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Thieves busy

RCMP from Maple Ridge and Langley are investigating robberies that appear to be the work of the same set of thieves. At about 12:15 a.m. on Saturday, a man entered a Maple Ridge Chevron gas station in the 20500 block of Lougheed Highway. After threatening the clerk with a weapon, the bandit stole an undisclosed amount of money and lottery tickets. He left in a silver-grey car, possibly a Pontiac Sunfire, driven by a female accomplice. A short time later, at approximately 12:30 a.m. a similarly described man entered a north Langley Chevron station by shattering the locked glass door. • More online


Ban bandied

Will there be more threestorey buildings in Fort Langley? Township council will mull over that issue later this month. Following the decision last month to approve the Coulter Berry building in downtown Fort Langley, the council considered a motion Monday that would have banned any future similar structures, at least for the time being. • More online


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Young couple tops Langley Has Talent A Guy and A Girl took home $2,500 from an annual talent show Saturday night.

Jesse LeBlanc and Kathleen Dunn (front, left) make up the duet, A Guy and A Girl, which won first place at the Langley Has Talent competition hosted by the four Rotary Clubs in Langley and held at Christian Life Assembly on Saturday night.

by Roxanne Hooper

Jesse LeBlanc thought he was imagining things when the name of his newly labelled music duet was called out as the winner of this year’s Langley Has Talent (LHT) Saturday night. Dumbfounded, he looked over to his musical partner and girlfriend Kathleen Dunn to see if he was in fact imagining things. The shocked and stunned look on her face confirmed instantly that it was not a dream. They were actually being called up to accept the award as winners of the community’s fourth annual talent competition, which earned them the proverbial crown as well as $2,500 cash, and a session in the recording studio. “I’m still in shock,” said Jesse, a 25-year-old nursing student who moved from Nova Scotia to Langley in 2012 to study at Trinity Western View University. photos “When our names were with first announced, it felt like time stopped as we or looked at each other in online disbelief! We were happy with our performance to be sure, but weren’t expecting first place. The whole thing was so surreal,” LeBlanc elaborated. “I can’t believe it. There were so many amazing people performing, I couldn’t believe when they said we won,” added Kathleen, a 23-year-old Ontario native who is taking religious studies at Trinity Western University. Twenty-four hours later, reflecting back on the experience, Dunn recalled how between the interviews and congratulations from the audience and friends, they kept exchanging glances with each other “wide eyed and trying

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to take it all in!” Those glances apparently continued through the night as they celebrated with friends and family at Boston Pizza. “Now that we’ve had a night to sleep on the news, we are still in disbelief!” she added. The young couple first performed together unexpectedly at an open mic night at the university a little more than a year ago. It’s no coincident that they sang From This Valley, the very same song that brought them together. Following that initial encounter at school, this pair became friends and performed together a few more times. They began officially performing as a duet about a year ago now, and officially became a couple six months later. Just last month, days ahead of the LHT semifinals, they formalized a name for their duet: A Guy and A Girl, and they’re hoping the success at Saturday’s talent competition will help propel them forward in their musical quest. “This just shows us that people actually want to hear what we’re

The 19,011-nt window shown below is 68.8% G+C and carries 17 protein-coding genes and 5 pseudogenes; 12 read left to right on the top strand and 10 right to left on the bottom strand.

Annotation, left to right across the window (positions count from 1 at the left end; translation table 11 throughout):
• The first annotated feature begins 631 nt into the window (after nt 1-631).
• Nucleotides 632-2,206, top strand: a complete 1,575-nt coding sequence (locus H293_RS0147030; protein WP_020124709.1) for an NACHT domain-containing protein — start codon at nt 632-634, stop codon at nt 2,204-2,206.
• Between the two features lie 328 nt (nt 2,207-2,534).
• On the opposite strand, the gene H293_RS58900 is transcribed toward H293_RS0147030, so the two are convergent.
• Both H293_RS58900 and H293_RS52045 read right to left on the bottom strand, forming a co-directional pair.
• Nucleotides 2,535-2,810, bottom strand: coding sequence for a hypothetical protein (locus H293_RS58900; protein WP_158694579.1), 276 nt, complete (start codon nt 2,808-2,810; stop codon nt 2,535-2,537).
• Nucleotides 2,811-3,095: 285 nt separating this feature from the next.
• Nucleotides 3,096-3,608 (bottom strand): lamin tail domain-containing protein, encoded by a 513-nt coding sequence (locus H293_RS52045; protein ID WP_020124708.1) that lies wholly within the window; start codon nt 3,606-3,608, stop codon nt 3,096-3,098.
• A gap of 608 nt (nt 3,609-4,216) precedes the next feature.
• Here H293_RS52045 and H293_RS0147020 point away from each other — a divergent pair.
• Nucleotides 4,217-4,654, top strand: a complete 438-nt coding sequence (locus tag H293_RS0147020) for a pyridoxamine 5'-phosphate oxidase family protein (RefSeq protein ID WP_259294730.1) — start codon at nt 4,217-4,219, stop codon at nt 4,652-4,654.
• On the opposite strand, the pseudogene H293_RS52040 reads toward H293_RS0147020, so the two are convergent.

doing,” Jesse said, hoping they’ll And talent agent and judge secure a few more gigs around Jolienne Moore of JL Model & town as well as more opporTalent Management awarded a tunity to share their talents in contract to Michaela Mulder. the musical ministries at their The event, organized by the Catholic churches. four Rotary Clubs of Langley, Following Dunn and LeBlanc’s attracted an audience of about performance, judges applauded 600 people who watched pertheir efforts to engage the audiformances by 13 different ence by inviting them to sing and contenders Saturday night at clap along. Christian Life Assembly. “I just love you guys… I love This was the fourth annual talwatching you on stage,” said ent contest, originally designed returning judge Jolienne Moore, and still held to raise awarewho said she could see them as ness for the need for a performa cute little old couple 50 years ing arts centre in Langley to from now still showcase “all the up on stage singincredible talented ing together. “The whole thing was performers” in the Second place community, said so surreal.” went to another event founder and Jesse LeBlanc musical group, entertainer Peter a five-member Luongo. band called “I have to tell Quinn & Tonic, while third place you… I was back there in tears was awarded to 12-year-old or near tears for the wonderful improv dancer Paige McLachlan. performances that were given,” Other honours were also given he told the Langley Advance. “It’s heartwarming. The level out to other finalists Saturday of talent was outstanding. Every night. performances was worthy of Kwantlen Polytechnic being on stage at a new performUniversity granted two scholaring arts centre in Langley.” ships – awarded to singer Hayley • More at Bouey and rapper Josh G.